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Action Replay: Cue for a Change

It’s not uncommon for sports to change their rules in order to become more popular with the public, or at least with broadcasters and advertisers. Cricket is the most obvious example, with various limited-over versions and now Twenty20, with its limited duration, having become very well attended.

The latest sport to see a change in format is snooker, with the Power Snooker concept. There are fewer red balls and some innovations to scoring but, more importantly, there is a set time span of thirty minutes per match. This is intended to avoid some of the supposed problems with traditional snooker, where some frames take a lot longer than others and some are just unexciting (however skilful) with lots of safety play. A more or less standard length for matches is of course much more attractive for television.

Moreover, spectators are encouraged to interact with players, rather than just sit in respectful silence, and the players can wear a live microphone if they wish. And, to cater for the laddish element among spectators, both referees are women. Each has her own website (something not thought to be common among football referees, for instance).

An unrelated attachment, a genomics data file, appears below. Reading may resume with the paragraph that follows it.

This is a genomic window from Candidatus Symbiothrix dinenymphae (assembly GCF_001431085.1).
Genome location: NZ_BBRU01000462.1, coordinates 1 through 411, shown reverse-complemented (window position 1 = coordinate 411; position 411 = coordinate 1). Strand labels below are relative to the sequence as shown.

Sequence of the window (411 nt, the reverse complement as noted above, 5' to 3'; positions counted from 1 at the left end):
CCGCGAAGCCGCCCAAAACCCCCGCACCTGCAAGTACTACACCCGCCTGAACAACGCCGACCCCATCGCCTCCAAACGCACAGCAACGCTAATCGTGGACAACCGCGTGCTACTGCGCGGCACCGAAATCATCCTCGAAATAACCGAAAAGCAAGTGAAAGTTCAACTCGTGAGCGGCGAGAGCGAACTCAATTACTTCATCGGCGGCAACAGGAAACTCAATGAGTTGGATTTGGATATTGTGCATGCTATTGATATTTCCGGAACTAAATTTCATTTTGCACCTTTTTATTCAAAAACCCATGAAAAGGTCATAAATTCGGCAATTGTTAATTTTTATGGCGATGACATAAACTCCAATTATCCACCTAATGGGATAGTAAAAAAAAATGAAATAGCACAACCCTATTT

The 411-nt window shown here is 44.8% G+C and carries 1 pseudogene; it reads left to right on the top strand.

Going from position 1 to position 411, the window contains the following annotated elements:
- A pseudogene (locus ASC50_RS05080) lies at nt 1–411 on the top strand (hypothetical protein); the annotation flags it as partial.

The staid world of ‘ordinary’ snooker is fighting back, with a one-frame knockout tournament (maximum ten minutes per frame) in Blackpool at the end of January. ‘Blackpool Beauties’ will walk victorious players out of the arena, while ‘two bouncers with character’ will ‘escort players through the “walk of shame” as they exit’ (www.worldsnooker.com).

All this appears to have little if anything to do with sporting prowess and everything to do with getting the punters in, and especially the sponsors and the TV companies. Hence the glitz and glamour and the time limits. And it’s hardly surprising to learn that the rich guys behind Power Snooker have worked previously in the entertainment industry rather than sport.

PB